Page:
The iPad 2 is coming up on its three-year anniversary next month, and Apple is actually still actively selling the legacy tablet in its store, but rumor has it that the company is thinking about finally giving it the boot at some point this year, officially discontinuing it in order to make room for another entry-level iPad.
It certainly seems that Apple wants the older tablet on the way out, as well as a handful of retailers who are trying to get rid of iPad 2 inventory. Walmart, for instance, is discounting the iPad 2 by knocking off $100 and marking it at $299, which is really good price for an iPad, even if it’s three years old.
However, the original iPad mini costs the same $299, and just $100 will get you the even more impressive iPad mini with Retina display, which is rocking way better internals and the obvious high-resolution display. However, for those that want a full-size iPad without spending an arm and a leg will probably consider the iPad 2, but should they? Let’s look at some pros and cons.
The iPad 2 Is Cheap
If you want to buy an iPad on the cheap, the iPad 2 is about the cheapest you can go and still get a fairly good experience. The $299 sale at Walmart is about the best price you’ll get for a brand-new model, while used versions sell for a little over $200 on eBay or Craigslist. You can’t really get any better than that for a full-sized iPad.
Otherwise, Apple sells the iPad 2 for $399 regularly, which is the same price as the iPad mini with Retina display. One comes with a larger display, but the other comes with improved performance, which brings us to our second point.
The iPad 2 Is Slow
The iPad 2 is a great for everyday usage, like checking email, browsing the web, reading, etc., but if you’re wanting to do any mobile gaming or something that requires a lot of processing power, don’t count on the iPad 2 to deliver the performance that you might need.
We’ve talked with several iPad users who are still rocking the iPad 2 (most of whom are casual users) and they’re having no problems with the performance of the tablet, even running the new iOS 7. So simple tasks can still very much be initiated on the iPad 2, making the tablet a good and cheap solution for everyday consumers, but for those wanting a little power, you might want to look at newer models.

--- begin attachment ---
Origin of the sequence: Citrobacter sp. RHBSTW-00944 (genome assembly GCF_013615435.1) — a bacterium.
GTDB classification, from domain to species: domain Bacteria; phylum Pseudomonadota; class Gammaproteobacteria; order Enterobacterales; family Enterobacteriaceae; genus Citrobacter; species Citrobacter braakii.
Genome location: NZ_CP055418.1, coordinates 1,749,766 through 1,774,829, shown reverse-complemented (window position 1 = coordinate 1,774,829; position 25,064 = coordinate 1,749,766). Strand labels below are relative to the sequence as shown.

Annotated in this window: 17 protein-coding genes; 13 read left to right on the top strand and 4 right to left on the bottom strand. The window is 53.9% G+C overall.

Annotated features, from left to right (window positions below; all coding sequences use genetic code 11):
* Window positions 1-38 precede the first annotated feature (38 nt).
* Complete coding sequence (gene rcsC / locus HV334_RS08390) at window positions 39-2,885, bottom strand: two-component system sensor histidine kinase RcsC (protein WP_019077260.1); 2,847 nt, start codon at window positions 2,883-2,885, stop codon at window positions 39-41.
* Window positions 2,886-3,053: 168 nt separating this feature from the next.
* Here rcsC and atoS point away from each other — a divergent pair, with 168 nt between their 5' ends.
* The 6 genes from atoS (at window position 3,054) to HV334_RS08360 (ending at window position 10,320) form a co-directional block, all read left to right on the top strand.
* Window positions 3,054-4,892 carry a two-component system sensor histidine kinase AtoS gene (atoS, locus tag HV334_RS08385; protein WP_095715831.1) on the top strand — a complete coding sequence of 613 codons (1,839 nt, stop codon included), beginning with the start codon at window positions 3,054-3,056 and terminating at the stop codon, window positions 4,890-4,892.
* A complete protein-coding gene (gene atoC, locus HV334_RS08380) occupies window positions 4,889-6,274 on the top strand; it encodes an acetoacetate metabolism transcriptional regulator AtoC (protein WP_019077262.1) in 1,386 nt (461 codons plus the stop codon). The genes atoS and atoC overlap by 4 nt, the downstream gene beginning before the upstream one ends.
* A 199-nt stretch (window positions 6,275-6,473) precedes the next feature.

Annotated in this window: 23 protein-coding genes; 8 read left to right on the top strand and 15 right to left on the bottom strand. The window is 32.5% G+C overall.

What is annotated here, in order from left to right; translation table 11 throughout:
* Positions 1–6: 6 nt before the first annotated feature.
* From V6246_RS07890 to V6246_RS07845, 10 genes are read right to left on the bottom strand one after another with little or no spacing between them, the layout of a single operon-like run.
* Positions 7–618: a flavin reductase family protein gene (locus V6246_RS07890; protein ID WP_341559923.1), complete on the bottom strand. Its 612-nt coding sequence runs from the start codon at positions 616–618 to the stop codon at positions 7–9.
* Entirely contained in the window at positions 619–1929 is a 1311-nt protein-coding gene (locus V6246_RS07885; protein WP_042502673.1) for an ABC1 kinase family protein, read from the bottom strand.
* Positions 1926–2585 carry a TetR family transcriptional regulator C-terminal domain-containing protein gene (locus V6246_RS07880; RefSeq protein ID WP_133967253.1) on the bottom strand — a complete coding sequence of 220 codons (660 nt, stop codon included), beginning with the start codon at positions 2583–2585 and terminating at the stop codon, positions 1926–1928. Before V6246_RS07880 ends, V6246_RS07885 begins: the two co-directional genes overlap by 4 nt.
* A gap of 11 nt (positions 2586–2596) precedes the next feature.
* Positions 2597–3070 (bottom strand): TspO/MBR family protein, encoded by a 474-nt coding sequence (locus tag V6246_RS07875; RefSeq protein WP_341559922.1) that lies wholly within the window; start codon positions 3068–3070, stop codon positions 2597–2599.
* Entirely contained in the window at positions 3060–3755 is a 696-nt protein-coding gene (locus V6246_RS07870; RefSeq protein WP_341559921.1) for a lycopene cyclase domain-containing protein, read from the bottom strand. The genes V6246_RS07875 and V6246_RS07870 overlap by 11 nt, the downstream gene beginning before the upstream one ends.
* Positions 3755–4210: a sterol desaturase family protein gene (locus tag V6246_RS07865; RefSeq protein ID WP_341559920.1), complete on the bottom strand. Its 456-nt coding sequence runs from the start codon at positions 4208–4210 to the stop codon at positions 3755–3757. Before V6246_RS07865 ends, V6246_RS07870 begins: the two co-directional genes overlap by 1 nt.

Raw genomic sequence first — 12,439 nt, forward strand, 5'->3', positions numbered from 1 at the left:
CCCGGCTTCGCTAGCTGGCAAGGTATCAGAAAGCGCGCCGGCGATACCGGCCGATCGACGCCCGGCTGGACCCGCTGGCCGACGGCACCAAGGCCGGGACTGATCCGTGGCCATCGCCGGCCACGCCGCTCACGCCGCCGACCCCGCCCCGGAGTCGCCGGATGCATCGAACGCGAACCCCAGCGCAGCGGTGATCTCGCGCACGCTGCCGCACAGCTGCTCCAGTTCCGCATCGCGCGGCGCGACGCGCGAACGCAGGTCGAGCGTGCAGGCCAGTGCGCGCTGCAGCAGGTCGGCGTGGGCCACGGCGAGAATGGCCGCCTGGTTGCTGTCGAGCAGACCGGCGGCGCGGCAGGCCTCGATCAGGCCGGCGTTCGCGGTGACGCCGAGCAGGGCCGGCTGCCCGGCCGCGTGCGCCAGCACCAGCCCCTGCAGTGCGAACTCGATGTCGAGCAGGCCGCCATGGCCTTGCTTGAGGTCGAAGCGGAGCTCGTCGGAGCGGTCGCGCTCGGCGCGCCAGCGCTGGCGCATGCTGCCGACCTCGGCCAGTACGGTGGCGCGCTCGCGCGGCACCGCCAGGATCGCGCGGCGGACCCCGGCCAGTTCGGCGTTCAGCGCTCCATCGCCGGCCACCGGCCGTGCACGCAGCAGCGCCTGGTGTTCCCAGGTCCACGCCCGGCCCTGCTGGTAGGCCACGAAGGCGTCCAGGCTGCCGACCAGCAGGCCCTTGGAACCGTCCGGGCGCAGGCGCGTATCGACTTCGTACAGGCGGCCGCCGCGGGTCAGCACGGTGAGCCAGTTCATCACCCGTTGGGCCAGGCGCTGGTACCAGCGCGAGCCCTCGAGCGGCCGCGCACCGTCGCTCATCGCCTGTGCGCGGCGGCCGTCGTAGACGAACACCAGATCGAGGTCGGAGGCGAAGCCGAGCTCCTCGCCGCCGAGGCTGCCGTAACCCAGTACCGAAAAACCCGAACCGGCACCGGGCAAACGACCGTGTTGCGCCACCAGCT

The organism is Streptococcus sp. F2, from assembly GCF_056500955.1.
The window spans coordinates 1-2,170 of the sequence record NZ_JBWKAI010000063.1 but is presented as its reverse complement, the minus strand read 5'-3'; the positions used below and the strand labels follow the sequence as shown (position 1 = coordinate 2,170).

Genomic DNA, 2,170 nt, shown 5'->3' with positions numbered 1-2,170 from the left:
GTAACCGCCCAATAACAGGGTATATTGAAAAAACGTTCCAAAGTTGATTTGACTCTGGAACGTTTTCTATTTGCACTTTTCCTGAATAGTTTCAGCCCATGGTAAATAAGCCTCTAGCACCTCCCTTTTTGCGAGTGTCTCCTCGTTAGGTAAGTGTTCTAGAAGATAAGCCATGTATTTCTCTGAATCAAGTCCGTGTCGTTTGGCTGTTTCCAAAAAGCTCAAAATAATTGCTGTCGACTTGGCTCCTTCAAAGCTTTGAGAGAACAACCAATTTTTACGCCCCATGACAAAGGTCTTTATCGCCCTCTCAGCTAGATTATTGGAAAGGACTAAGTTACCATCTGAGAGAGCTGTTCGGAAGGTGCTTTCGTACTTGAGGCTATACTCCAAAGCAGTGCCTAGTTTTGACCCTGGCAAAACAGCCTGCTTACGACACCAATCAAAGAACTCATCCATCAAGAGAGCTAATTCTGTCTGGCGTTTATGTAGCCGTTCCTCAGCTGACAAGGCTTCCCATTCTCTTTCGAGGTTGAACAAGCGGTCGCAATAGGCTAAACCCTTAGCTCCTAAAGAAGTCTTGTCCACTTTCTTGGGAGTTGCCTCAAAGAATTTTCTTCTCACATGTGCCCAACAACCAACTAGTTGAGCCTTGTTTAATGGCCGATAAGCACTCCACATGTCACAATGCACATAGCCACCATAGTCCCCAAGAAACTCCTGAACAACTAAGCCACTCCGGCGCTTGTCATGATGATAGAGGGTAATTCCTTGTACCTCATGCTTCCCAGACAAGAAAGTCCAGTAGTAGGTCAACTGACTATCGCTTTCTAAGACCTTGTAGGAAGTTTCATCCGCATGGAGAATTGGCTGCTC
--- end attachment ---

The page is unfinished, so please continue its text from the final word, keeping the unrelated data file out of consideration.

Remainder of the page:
It’s Great if You Still Rely on 30-Pin
Consumers were genuinely upset when Apple introduced a new connector on the iPhone when it launched the iPhone 5 back in September 2012. This meant that users would eventually need to replace their crop of 30-pin connectors. However, there are still some folks stuck in the legacy days, whether they still have an older iPhone or an iPod, some people just may not want to part with their 30-pin cables just yet.
This makes the iPad 2 a great choice for those kind of users, and if they just need a cheap tablet without all of the performance gimmicks, then it’s a win-win situation. Of course, eventually, Apple users will need to succumb to the fact that one day they’ll need to finally upgrade to the new Lightning connector, but luddites like to ride it out until the very end, usually.
Don’t Expect Future Software Updates
Perhaps one of the biggest downsides of getting the iPad 2 now is that you probably won’t see any future support for the tablet from Apple. iOS 7 is probably the last iOS version that iPad 2 users will get. Granted, iOS 7.1 may still be headed to the older slate, but we can pretty much guarantee that iOS 8 won’t make it.
Although, we are glad to see iOS 7 on the iPad 2, since it’s the first complete overhaul of iOS that Apple has done. Considering that iOS 8 will most likely only be an update including a few new features, the progress from iOS 7 to iOS 8 probably won’t be as dramatic as was the progression from iOS 6 to iOS 7. Still, for those who are wanting the latest software updates and features will most likely want to get a newer model.